Technological advances may one day create a kind of lighting system capable of running even when electricity is unavailable. It sounds like science fiction, but it may one day make worship possible around the clock.

2. Unamplified Instruments

Even “pagans” want this one – instruments capable of generating sound without the use of amplifiers. Now we just need vocalists who can sing without monitors – perhaps an entire group of them signing together would work!

3. Genetically Modified Transportation Animals

As a genetics major, I’m really excited about this one. It’s possible that during our lifetime animals may be created that can traverse even the iciest fields. I’m told they also have built in navigation systems capable of avoiding other drivers.

4. Pastoral Housing

As churches grow larger, it is likely that they will soon be able to include rooms for pastors to live in, ensuring the flock will never be without its shepherd.

5. Local Messaging Systems

To find out what was happening at my church, I first checked the website and then was directed to Facebook. In the future, some churches may opt to put large metal objects on top of their buildings that, when struck by another metal object, could carry audio messages to the surrounding community.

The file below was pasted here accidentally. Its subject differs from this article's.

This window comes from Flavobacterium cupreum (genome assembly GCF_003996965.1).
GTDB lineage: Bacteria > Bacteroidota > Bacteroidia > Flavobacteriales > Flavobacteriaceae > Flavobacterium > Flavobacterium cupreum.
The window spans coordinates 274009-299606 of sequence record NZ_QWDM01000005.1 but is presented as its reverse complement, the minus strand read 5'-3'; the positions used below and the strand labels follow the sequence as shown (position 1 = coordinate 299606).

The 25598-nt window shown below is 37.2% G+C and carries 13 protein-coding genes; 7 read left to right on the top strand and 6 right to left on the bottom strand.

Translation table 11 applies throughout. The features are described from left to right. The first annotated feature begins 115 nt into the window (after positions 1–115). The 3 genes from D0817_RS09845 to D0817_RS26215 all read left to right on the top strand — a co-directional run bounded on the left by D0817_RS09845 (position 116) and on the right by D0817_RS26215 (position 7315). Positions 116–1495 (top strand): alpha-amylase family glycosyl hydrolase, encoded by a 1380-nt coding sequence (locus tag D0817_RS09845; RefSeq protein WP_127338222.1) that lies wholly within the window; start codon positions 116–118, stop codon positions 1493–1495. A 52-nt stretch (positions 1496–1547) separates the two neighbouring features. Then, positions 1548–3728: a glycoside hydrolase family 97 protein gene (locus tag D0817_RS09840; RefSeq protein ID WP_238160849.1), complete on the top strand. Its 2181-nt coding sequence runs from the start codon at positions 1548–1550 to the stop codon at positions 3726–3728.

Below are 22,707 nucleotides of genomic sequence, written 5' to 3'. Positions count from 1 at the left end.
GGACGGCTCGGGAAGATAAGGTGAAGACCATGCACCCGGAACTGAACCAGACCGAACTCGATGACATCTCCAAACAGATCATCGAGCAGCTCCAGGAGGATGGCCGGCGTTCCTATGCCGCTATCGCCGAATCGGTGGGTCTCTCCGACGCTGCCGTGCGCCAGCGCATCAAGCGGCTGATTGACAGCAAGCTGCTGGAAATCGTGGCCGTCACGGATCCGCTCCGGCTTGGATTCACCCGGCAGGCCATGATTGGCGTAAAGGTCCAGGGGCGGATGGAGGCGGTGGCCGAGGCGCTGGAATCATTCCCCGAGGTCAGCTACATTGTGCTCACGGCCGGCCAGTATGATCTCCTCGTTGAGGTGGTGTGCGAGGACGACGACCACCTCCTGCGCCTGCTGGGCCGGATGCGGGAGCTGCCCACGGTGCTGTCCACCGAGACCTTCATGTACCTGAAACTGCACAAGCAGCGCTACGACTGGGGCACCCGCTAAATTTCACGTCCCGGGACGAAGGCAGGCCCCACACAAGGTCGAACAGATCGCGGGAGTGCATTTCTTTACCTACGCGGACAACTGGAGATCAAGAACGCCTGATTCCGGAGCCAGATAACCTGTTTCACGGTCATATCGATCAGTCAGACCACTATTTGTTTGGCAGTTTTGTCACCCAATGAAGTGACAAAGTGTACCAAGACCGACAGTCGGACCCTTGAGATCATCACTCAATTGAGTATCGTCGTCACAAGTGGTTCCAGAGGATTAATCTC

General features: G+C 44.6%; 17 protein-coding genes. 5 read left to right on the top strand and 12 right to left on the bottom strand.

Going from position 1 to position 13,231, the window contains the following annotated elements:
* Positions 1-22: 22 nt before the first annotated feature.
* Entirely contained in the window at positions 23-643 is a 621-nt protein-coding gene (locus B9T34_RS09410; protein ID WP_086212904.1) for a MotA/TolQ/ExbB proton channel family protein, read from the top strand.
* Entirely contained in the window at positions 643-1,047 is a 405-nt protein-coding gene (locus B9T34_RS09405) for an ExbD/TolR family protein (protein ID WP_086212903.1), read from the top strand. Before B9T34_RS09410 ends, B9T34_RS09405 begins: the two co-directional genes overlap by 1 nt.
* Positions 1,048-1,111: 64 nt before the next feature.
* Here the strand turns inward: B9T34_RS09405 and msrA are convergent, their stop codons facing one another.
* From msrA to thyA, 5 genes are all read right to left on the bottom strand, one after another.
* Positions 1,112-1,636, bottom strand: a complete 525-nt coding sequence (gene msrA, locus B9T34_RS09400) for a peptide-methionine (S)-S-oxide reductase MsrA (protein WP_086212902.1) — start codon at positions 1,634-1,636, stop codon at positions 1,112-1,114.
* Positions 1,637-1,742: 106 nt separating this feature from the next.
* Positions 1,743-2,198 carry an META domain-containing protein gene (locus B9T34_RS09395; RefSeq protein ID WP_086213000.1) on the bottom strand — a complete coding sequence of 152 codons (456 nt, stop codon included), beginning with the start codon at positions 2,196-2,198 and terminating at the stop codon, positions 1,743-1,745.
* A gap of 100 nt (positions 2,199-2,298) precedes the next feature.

Until the future arrives, stay warm my friends!

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Microsoft’s Tragically Unironic Promotion of the 24 Hour Workday

A few weeks ago, the Microsoft Office blog posted an infographic showing how the new  Office 365 products allow workers to get more done since the tools are now available everywhere – in every room of the house, at the kids’ soccer games, in bed, and so on.

I know they are trying to show how good the Office 365 products are, but when you look at the infographic below it really looks like something made by someone with a darkly sarcastic sense of humor, mocking our inability to disconnect.

It seems like it would be better marketing to show that you can get your work done faster so you don’t have to work during happy hour, in bed, at the game, or on the toilet.

microsoft-all-day-work

Update: the great folks at 37Signals seems to have felt the same about Microsoft’s promotion and countered with their own #WorkCanWait campaign.

Check out their tongue-in-cheeck update below and then go to their website to create your own: